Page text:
Sun Chemical is now deploying onsite and offsite renewable energy programs as a way to cut electricity costs and to improve environmental performance. Its latest effort is the installation of rooftop and carport solar panels, all under a contract to buy the output at a fixed cost to serve one of its production facilities in New Jersey — a deal that it says has saved it $400,000.
Businesses, generally, are getting primed to do business in the New Energy Economy, meaning they are focused on reducing heat trapping emissions and relying increasingly on sustainable fuels to power facilities. That awareness, in fact, is growing exponentially, all brought on by the falling cost of technologies that are enabling the evolution. Companies, nevertheless, may be oblivious to other energy-saving strategies that would add even more value.
“Over the last two to four years, renewable technologies have become more cost effective in many countries and markets around the world,” Bill Brewer, vice president of Energy and Sustainability Services at Schneider Electric, told this writer. “Companies are now evaluating these opportunities.
“But they could be doing a lot more,” he said, referencing a new research report that looks at how organizations are preparing to participate in the clean energy economy. “There is a lack of coordination and strategic planning and an inability to share budgets to get greater buying power. There is also insufficient knowledge that these programs are out there, and it all takes expertise and time.”
Schneider Electric joined with GreenBiz to survey nearly 240 companies with revenues of $100 million or more a year. Roughly 85% of respondents said they are taking action over the next three years to reduce their carbon footprints. Outside of renewables, however, only a small percentage are implementing more advanced strategies and technologies to manage energy and emissions: localized microgrids, energy storage devices, programs to shift energy usage during peak periods or cloud-based data-sharing tools — to name a few.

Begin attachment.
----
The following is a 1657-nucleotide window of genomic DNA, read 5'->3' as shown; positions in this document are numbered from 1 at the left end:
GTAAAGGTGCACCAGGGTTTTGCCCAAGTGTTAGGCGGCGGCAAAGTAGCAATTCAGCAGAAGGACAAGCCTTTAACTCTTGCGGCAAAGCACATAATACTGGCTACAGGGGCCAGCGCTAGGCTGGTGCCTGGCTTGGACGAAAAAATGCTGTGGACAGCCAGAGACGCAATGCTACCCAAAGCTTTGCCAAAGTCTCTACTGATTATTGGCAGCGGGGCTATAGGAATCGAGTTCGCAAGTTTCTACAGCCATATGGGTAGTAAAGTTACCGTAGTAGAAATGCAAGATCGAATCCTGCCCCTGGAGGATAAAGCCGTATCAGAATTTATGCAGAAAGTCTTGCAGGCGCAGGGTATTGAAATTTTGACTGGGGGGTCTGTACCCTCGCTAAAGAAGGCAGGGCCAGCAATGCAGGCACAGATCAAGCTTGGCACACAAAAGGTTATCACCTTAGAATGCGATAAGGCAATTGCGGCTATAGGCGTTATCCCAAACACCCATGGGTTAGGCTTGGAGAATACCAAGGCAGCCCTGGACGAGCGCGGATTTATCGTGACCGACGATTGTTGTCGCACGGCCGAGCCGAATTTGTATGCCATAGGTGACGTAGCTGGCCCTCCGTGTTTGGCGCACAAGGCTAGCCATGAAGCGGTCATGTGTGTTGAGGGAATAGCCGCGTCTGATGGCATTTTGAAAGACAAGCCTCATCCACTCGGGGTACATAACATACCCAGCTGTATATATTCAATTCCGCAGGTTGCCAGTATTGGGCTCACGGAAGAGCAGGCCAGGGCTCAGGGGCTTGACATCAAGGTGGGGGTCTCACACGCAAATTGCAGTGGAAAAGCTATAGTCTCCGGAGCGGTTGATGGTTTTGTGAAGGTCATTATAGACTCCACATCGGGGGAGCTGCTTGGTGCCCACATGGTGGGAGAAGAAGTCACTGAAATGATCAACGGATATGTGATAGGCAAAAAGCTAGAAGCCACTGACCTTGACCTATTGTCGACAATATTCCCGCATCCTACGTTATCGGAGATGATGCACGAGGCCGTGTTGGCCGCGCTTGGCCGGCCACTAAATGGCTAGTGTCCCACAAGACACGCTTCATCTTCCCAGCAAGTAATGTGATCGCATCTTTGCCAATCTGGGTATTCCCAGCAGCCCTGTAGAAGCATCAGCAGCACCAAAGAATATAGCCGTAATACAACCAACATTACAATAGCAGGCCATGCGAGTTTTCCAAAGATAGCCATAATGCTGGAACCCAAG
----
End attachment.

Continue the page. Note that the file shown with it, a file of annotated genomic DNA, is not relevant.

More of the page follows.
While its research says that 51% of those it surveyed will implement renewable energy programs, other analyses show that number to be as high as 72%: PriceWaterhouseCoopers said that businesses are doing so to cut costs and to meet their environmental goals, or reduce CO2 levels.
“The movement toward renewables is likely due to C-level interest and support,” says the Schneider-GreenBiz report titled The State of Corporate Energy and Sustainability Programs 2018. “Whether their role involves recommending, reviewing or approving projects, 82% reported being involved at some level in sustainability and renewable energy initiatives.”
The most progressive businesses want to operate their facilities using solely green energy. Such companies include Facebook, Google and Microsoft Corp. as well as Walmart and Bank of America. Companies can either buy renewable power in the form of power purchase agreements, invest directly in those projects or own and operate them outright.
Those companies also have the capacity to collect and analyze data as well as to integrate decision making throughout their geographically-spread business operations — “assets” that are absent in other companies. Being green and clean is also key to each of their corporate missions. Google, for example, has announced that it reached its goal of using 100% renewable energy — or, more precisely, purchasing as many green terawatt hours as it consumes annually.
Yum Brands, meanwhile, is less known for its green initiatives but which is driven to connect with environmentally-conscious customers: It has about 43,000 facilities in nearly 140 countries that include KFCs, Taco Bells and Pizza Huts. With this huge global footprint, one of its biggest challenges is measuring its carbon footprint and deploying strategies that have positive “payback.”
Its initial task is to get the data on how much energy each store is using, as well as how much gasoline its vehicles are consuming. Using that information, plus a lot of other data, it can gauge its emission levels.
“Is it an obvious part of your brand DNA, like Starbucks, in which customers associate it with a sustainable product,” David Harpring, director of global sustainability and engineering for Yum Brands in Louisville, KY., in an earlier talk with this writer. “If it is not, then most companies first approach sustainability from a business perspective — to drive results. It has to have a good payback.”
With the falling price of renewable energy technologies, companies are better positioned to implement clean tech strategies and to more quickly recoup their investments. But some of that momentum is lost because they are foregoing other accessible strategies — everything from energy efficiency to information gathering. Advanced enterprises are taking full advantage, riding that green wave and leading the New Energy Economy.